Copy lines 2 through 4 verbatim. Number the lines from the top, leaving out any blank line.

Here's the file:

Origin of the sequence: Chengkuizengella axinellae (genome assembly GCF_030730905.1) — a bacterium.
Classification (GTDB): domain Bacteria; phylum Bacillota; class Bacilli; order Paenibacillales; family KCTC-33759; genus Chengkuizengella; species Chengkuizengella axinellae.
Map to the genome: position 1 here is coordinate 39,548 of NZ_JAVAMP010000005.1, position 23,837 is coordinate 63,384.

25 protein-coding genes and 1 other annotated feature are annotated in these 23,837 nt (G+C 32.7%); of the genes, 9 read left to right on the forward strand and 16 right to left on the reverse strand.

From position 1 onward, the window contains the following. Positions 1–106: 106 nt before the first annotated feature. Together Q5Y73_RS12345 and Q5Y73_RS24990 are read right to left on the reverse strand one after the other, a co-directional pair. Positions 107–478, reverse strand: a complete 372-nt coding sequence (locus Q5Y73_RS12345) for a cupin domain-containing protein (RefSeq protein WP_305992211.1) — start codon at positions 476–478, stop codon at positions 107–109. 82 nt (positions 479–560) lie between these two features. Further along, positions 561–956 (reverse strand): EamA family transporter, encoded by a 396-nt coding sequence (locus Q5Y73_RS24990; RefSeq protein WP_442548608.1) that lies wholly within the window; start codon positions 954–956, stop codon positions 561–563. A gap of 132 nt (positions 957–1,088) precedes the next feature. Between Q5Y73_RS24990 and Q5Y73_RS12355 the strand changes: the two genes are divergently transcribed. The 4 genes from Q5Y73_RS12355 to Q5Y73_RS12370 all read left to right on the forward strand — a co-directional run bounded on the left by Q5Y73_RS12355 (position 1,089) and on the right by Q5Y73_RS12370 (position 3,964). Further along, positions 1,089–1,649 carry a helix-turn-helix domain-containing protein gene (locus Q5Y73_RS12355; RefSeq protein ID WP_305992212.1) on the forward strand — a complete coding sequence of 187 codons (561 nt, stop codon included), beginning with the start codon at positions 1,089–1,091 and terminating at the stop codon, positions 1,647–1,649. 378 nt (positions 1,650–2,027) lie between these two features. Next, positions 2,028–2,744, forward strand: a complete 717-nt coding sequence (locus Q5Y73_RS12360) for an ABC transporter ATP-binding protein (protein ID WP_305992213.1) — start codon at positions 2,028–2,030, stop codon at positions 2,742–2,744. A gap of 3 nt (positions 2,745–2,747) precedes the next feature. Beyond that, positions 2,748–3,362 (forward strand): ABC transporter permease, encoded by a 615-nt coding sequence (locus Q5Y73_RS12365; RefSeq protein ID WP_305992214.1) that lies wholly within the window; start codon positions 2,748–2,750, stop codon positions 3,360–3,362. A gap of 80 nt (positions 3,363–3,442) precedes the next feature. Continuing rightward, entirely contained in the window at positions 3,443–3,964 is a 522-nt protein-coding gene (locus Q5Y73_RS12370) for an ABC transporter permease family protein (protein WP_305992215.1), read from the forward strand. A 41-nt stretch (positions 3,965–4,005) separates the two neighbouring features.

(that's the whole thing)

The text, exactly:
Classification (GTDB): domain Bacteria; phylum Bacillota; class Bacilli; order Paenibacillales; family KCTC-33759; genus Chengkuizengella; species Chengkuizengella axinellae.
Map to the genome: position 1 here is coordinate 39,548 of NZ_JAVAMP010000005.1, position 23,837 is coordinate 63,384.

25 protein-coding genes and 1 other annotated feature are annotated in these 23,837 nt (G+C 32.7%); of the genes, 9 read left to right on the forward strand and 16 right to left on the reverse strand.